Ayaan Hirsi Ali and Asra Q. Nomani appear before a senate panel to explain the plight of muslim women in the world and in America. But there were not heard. They postulate that they were not seen. Neither heard nor seen, they left dismayed.
Just as we are invisible to the mullahs at the mosque, we were invisible to the Democratic women in the Senate.
This is the view of Ali and Nomani before female Democratic Senators at a hearing on treatment of Muslim women.
…what happened that day was emblematic of a deeply troubling trend among progressives when it comes to confronting the brutal reality of Islamist extremism and what it means for women in many Muslim communities here at home and around the world. When it comes to the pay gap, abortion access and workplace discrimination, progressives have much to say. But we’re still waiting for a march against honor killings, child marriages, polygamy, sex slavery or female genital mutilation.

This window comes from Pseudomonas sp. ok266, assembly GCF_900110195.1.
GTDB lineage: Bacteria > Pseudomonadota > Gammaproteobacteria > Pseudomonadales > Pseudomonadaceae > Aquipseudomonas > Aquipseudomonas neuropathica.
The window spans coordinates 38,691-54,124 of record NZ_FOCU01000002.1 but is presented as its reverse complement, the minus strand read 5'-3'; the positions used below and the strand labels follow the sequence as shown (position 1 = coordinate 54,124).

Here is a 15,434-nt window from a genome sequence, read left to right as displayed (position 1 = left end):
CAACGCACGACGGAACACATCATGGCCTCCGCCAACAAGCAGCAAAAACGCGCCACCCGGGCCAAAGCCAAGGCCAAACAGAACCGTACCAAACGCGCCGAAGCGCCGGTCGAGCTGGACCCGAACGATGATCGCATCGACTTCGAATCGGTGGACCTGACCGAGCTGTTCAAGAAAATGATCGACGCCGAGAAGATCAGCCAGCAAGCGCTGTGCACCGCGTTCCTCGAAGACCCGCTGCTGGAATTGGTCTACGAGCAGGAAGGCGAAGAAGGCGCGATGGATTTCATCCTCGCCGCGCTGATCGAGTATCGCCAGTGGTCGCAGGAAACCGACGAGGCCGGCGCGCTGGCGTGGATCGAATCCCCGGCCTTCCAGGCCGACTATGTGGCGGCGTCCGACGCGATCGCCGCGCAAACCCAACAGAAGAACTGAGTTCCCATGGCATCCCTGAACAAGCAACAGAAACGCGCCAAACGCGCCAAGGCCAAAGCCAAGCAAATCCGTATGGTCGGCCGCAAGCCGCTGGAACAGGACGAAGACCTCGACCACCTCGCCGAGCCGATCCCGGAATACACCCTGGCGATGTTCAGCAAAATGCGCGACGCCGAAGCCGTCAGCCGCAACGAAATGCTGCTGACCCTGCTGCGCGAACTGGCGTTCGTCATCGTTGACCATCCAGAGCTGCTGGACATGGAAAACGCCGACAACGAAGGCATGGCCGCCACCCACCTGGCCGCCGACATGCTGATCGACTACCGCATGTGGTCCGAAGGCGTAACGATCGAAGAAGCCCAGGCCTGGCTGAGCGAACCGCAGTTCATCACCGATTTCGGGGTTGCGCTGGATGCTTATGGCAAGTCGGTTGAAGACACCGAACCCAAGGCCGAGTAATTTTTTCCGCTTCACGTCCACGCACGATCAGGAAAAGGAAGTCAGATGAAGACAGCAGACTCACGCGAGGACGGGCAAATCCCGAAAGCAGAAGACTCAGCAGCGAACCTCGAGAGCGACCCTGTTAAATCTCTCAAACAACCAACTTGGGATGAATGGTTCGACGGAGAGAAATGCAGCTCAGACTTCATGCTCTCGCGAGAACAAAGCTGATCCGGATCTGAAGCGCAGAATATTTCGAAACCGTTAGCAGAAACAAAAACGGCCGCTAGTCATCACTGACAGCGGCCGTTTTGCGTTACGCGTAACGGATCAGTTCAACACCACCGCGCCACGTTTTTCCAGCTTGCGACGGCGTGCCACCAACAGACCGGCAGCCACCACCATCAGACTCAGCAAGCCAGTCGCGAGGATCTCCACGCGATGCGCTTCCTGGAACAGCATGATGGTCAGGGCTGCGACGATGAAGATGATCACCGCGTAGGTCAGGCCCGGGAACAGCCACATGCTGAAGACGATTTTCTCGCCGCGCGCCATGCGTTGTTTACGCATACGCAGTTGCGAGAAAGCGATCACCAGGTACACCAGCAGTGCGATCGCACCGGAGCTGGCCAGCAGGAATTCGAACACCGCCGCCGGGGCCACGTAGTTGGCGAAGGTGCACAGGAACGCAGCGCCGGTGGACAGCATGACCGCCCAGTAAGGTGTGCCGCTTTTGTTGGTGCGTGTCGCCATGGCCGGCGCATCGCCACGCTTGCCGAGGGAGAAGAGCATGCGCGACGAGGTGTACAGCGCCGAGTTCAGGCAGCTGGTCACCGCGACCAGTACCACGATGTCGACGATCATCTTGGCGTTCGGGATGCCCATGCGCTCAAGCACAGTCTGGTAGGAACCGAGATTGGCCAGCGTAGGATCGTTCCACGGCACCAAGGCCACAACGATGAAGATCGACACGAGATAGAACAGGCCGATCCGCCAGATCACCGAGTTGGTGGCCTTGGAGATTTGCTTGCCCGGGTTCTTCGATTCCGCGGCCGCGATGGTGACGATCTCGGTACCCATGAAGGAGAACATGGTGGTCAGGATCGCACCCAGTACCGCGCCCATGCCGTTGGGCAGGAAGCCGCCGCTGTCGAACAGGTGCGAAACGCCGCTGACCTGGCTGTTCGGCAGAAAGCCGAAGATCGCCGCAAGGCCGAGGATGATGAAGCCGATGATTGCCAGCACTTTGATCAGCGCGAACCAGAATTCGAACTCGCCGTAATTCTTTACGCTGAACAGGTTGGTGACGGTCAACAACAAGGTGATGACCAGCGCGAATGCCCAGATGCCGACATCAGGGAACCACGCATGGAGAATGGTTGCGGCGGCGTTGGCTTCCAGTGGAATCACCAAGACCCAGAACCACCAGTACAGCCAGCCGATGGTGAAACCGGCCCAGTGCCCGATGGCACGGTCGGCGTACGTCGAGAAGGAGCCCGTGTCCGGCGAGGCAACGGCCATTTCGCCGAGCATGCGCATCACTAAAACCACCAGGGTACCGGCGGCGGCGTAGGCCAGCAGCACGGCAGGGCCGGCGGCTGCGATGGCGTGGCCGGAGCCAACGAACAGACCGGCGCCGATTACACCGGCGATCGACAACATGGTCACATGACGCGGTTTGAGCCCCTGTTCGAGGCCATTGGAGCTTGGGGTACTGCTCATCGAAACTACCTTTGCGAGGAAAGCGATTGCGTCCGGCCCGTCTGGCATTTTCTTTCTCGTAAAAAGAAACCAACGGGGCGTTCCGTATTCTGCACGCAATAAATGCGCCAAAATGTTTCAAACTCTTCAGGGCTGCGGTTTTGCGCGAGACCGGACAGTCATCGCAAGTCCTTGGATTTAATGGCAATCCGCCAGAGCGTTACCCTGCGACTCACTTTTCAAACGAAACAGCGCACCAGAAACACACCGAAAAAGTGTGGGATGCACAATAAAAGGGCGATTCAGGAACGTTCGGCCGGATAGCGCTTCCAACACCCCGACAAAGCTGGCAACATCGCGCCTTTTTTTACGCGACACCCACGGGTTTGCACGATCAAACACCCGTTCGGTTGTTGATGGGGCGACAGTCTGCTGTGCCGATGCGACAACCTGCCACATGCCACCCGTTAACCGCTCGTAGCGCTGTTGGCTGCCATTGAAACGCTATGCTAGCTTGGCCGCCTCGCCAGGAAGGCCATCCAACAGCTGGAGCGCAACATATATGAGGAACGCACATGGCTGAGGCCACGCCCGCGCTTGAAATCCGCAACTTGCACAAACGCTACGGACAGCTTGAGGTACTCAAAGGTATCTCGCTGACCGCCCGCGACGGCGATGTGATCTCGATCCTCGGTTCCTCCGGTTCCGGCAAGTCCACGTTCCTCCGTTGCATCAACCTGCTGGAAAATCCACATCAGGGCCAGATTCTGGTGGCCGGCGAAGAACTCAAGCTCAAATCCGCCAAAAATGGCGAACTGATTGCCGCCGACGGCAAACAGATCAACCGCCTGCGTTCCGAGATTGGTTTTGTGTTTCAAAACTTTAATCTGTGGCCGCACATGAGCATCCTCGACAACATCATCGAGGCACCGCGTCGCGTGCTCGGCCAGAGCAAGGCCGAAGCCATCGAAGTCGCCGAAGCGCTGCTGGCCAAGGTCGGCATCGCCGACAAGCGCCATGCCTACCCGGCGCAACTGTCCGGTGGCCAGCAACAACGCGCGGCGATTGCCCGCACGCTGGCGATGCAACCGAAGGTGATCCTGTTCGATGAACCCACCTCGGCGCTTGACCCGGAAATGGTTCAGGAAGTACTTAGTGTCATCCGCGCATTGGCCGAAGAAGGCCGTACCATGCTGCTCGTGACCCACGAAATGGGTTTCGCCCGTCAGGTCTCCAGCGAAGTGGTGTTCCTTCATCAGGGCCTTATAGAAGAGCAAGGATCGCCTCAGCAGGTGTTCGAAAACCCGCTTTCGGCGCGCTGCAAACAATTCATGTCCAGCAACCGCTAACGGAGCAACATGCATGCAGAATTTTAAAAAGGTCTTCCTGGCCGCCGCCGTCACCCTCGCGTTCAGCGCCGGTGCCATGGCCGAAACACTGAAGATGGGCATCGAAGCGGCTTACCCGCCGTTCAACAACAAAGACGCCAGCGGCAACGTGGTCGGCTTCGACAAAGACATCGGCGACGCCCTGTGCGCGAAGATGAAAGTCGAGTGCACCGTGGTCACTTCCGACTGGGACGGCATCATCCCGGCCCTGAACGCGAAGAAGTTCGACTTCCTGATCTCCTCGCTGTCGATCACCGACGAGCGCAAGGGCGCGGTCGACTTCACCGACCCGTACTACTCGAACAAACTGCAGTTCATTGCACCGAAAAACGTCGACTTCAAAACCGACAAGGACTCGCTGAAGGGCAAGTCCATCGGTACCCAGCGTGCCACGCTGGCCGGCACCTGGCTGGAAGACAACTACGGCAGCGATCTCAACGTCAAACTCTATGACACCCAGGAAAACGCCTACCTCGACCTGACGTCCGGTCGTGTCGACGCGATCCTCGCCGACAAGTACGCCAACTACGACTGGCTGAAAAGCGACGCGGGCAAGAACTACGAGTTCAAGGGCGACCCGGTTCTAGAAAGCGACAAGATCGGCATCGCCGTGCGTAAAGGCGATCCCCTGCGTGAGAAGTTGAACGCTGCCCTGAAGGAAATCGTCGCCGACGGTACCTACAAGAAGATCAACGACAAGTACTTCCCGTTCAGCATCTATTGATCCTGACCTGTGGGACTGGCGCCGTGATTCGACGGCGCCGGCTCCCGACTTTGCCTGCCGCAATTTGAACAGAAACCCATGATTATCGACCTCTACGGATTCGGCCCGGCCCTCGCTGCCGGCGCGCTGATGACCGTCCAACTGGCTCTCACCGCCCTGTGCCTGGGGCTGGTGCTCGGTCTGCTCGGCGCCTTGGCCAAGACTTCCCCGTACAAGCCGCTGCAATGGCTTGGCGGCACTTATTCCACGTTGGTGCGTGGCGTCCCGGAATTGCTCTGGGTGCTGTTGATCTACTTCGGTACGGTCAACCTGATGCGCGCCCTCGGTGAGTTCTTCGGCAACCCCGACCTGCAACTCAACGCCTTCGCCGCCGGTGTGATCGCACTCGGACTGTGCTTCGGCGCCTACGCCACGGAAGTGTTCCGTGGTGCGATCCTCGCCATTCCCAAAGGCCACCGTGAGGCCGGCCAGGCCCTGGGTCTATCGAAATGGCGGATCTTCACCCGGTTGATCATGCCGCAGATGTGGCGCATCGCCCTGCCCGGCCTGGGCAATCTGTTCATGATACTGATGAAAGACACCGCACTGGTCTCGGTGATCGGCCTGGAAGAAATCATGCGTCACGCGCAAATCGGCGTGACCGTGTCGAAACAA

Sitting before the senators that day were two women of color: Ayaan is from Somalia; Asra is from India. Both of us were born into deeply conservative Muslim families. Ayaan is a survivor of female genital mutilation and forced marriage. Asra defied Shariah by having a baby while unmarried. And we have both been threatened with death by jihadists for things we have said and done. Ayaan cannot appear in public without armed guards.
In other words, when we speak about Islamist oppression, we bring personal experience to the table in addition to our scholarly expertise. Yet the feminist mantra so popular when it comes to victims of sexual assault — believe women first — isn’t extended to us. Neither is the notion that the personal is political. Our political conclusions are dismissed as personal; our personal experiences dismissed as political.
More from Ali and Nomani here.